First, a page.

Jiroft, a lost ancient civilization
August 9, 2007 3:45 PM   Subscribe

What was Jiroft? An ancient civilization in what is now southern Iran that was lost to history until very recently. Many beautiful artifacts have been dug up. It is claimed that writing originated with the Jiroft civilization and that this is the legendary kingdom of Aratta, subject of one of the world's oldest works of literature, Enmerkar and the lord of Aratta. There is dispute over both. Either way, it certainly was a commercial hub as early as 3000 B.C. The site has been extensively plundered in recent years, but is so rich in artifacts that excavations can go on for decades.
posted by Kattullus (17 comments total) 22 users marked this as a favorite

 
The artifacts are indeed very beautiful.
posted by flapjax at midnite at 3:50 PM on August 9, 2007


Thank you for bringing this wider attention.

I enjoyed the links!
posted by wires at 4:12 PM on August 9, 2007


Fascinating stuff, thank you. Few things capture my imagination like the cradle of civilization.
posted by lekvar at 4:38 PM on August 9, 2007


Very cool, thank you!
posted by headspace at 4:54 PM on August 9, 2007


I think we should invade. Coalition of the Willing style.

ps: great links.
posted by uncanny hengeman at 4:55 PM on August 9, 2007


“Oh sister mine, make Aratta, for Uruk’s sake, skillfully work gold and silver for me! (Make them cut for me) translucent lapis lazuli in blocks, (Make them prepare for me) electrum and translucent lapis!”

*sigh* - what is wrong with world leaders these days?
posted by UbuRoivas at 5:17 PM on August 9, 2007


Last May, in a gesture of goodwill, the Oriental Institute of the University of Chicago returned to Tehran 300 ancient Persian clay tablets that had been unearthed in the 1930’s. It was the first batch of several thousand cuneiform tablets that will be repatriated after the Institute finishes photographing them for a digital inventory.

* wipes tear from eye *
posted by UbuRoivas at 5:27 PM on August 9, 2007


There have been quite a number of dawn-of-civilization cultures and sites found in the mideast to Indo-Asian region lately. It no longer appears to be a case of the Tigris-Euphrates and Indus valley loci all by themselves and in isolation.
posted by jfuller at 6:04 PM on August 9, 2007


Last May, in a gesture of goodwill, the Oriental Institute of the University of Chicago returned to Tehran 300 ancient Persian clay tablets that had been unearthed in the 1930’s. It was the first batch of several thousand cuneiform tablets that will be repatriated after the Institute finishes photographing them for a digital inventory.
If we're really lucky, they might get them in place in some sort of vulnerable exhibition space just in time for the US to slam some tomahawk missiles into the museum.
posted by Joakim Ziegler at 6:56 PM on August 9, 2007


Last May, in a gesture of goodwill, the Oriental Institute of the University of Chicago returned to Tehran 300 ancient Persian clay tablets that had been unearthed in the 1930’s.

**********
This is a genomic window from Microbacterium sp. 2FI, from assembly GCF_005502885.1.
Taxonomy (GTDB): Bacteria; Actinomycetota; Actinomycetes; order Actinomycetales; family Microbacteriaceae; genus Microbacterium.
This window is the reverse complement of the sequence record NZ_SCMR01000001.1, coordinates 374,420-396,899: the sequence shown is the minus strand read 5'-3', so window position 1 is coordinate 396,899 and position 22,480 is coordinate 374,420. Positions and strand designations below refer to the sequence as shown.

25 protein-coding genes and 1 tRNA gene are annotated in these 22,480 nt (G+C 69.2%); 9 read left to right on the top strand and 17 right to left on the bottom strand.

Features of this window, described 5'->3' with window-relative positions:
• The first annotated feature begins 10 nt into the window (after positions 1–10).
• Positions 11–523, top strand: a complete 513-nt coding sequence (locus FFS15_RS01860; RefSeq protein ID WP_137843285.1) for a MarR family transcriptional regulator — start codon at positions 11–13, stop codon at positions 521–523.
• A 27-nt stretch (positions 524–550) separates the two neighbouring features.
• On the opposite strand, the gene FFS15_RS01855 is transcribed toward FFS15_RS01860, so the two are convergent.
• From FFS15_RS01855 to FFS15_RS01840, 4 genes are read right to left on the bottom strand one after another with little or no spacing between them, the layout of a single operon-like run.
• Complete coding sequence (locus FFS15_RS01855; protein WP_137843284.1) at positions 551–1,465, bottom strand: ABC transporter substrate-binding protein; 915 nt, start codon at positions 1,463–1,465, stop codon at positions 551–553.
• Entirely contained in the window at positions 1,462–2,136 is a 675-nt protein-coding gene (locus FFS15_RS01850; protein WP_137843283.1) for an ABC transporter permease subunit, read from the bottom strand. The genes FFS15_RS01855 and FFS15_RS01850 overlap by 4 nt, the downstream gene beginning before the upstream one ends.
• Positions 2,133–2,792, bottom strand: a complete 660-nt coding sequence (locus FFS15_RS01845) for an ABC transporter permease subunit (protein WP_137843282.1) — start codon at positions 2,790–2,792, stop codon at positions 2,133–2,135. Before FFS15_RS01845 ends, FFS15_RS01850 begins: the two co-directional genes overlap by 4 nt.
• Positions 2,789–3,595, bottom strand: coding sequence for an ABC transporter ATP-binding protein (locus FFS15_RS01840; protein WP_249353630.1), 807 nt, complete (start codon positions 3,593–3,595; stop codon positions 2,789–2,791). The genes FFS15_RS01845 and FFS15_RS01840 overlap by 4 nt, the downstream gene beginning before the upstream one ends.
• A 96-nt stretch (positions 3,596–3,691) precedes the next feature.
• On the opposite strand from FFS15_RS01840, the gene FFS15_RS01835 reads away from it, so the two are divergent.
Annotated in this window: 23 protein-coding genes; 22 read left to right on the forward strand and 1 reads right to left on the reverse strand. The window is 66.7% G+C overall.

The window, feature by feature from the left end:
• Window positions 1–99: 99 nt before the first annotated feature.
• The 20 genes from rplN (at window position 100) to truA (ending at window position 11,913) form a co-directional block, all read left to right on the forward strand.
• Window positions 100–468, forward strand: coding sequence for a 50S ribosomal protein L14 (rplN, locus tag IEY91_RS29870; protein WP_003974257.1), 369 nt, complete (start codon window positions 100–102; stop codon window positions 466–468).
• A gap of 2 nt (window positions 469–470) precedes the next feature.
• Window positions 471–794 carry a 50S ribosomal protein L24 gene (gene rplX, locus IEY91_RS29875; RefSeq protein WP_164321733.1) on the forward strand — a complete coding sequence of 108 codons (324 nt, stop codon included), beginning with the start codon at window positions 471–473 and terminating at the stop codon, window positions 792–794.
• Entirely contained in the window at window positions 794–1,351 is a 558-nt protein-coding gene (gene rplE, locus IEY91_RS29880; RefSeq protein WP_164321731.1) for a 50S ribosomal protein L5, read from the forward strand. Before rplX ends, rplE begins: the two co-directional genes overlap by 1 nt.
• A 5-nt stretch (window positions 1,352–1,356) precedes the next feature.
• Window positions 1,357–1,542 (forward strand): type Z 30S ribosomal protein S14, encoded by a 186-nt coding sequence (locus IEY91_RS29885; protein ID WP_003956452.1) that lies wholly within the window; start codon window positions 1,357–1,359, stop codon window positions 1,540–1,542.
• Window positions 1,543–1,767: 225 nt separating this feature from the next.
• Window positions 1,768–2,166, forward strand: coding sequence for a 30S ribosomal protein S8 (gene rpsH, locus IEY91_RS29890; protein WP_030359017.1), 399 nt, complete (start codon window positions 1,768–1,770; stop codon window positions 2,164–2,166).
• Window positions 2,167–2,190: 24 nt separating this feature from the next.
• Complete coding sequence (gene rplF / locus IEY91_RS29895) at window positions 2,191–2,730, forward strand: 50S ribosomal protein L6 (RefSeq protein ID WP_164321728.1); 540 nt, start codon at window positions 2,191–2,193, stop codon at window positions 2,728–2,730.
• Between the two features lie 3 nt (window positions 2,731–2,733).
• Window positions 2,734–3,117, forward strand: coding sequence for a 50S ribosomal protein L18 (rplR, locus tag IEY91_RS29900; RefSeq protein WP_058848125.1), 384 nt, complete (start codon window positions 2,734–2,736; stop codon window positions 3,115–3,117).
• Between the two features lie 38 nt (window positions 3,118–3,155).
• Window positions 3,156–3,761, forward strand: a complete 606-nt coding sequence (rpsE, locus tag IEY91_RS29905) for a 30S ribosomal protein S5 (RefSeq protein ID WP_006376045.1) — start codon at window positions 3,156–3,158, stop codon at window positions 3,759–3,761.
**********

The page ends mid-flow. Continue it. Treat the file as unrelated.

I read an interesting theory (on MeFi maybe?) that if THE EVIL WEST hadn't stolen these antiquities there would be hardly anything left.

The Eglin Marbles and associated plundering of the site by locals were cited as an example.
posted by uncanny hengeman at 7:09 PM on August 9, 2007


uncanny hengeman: it's probably not quite a simple as that.

The people doing the plundering & graverobbing etc throughout history have almost always been locals - in this case, impoverished farmers who were apparently selling 3,000 year old vases for a couple of sacks of flour. The collectors might be from anywhere. If artifacts fall into the hands of museums, then they are likely to be preserved or even restored, which is a plus. On the other hand, if they fall into the hands of private collectors (western or otherwise) then not only are they lost to historians & the general public, but they are more likely to be neglected, damaged or destroyed.

Even if the artifact itself is preserved, it becomes difficult or impossible to place it into context if its precise location, surrounding finds etc are not known - the article linked told of a possible ancient king's tomb that was found with heaps of artifacts, but because they were all shunted off to the four corners of the world via the black art market, we will probably *never* know the truth about this find. If that sort of behaviour is regarded as saving our cultural heritage, I think we have sunk pretty damn low.
posted by UbuRoivas at 7:36 PM on August 9, 2007


Very thorough and interesting links, thanks!
posted by amyms at 7:37 PM on August 9, 2007


Wow, awesome. Thanks, Kattullus.
posted by homunculus at 7:43 PM on August 9, 2007


Interesting moral dilemma, UbuRoivas. Wot?

I'm leaning slightly towards the "quit ya bloody whining ya bloody antiquities plundering ignoramuses!!!" side of things.
posted by uncanny hengeman at 8:34 PM on August 9, 2007


I'm leaning more to the "I want some of that free trade action, and I'll even thrown in a packet of biscuits on top of the two sacks of flour!" side of things.

Anything else is just sour grapes.
posted by UbuRoivas at 8:55 PM on August 9, 2007


If artifacts fall into the hands of museums, then they are likely to be preserved or even restored, which is a plus.
Interestingly, part of the British Museum’s argument on this subject is the political and civic instability of many of the places their artifacts are from, and the relative stability of London; that ignores, though, that for forty years and more the artifacts stored in London were in real danger of being vapourised in nuclear war, something unlikely to have happened in Sicily or Crete or eastern Turkey.
posted by Aidan Kehoe at 8:13 AM on August 10, 2007


Looting fear as Iraqi state library seized
posted by homunculus at 1:49 PM on August 10, 2007


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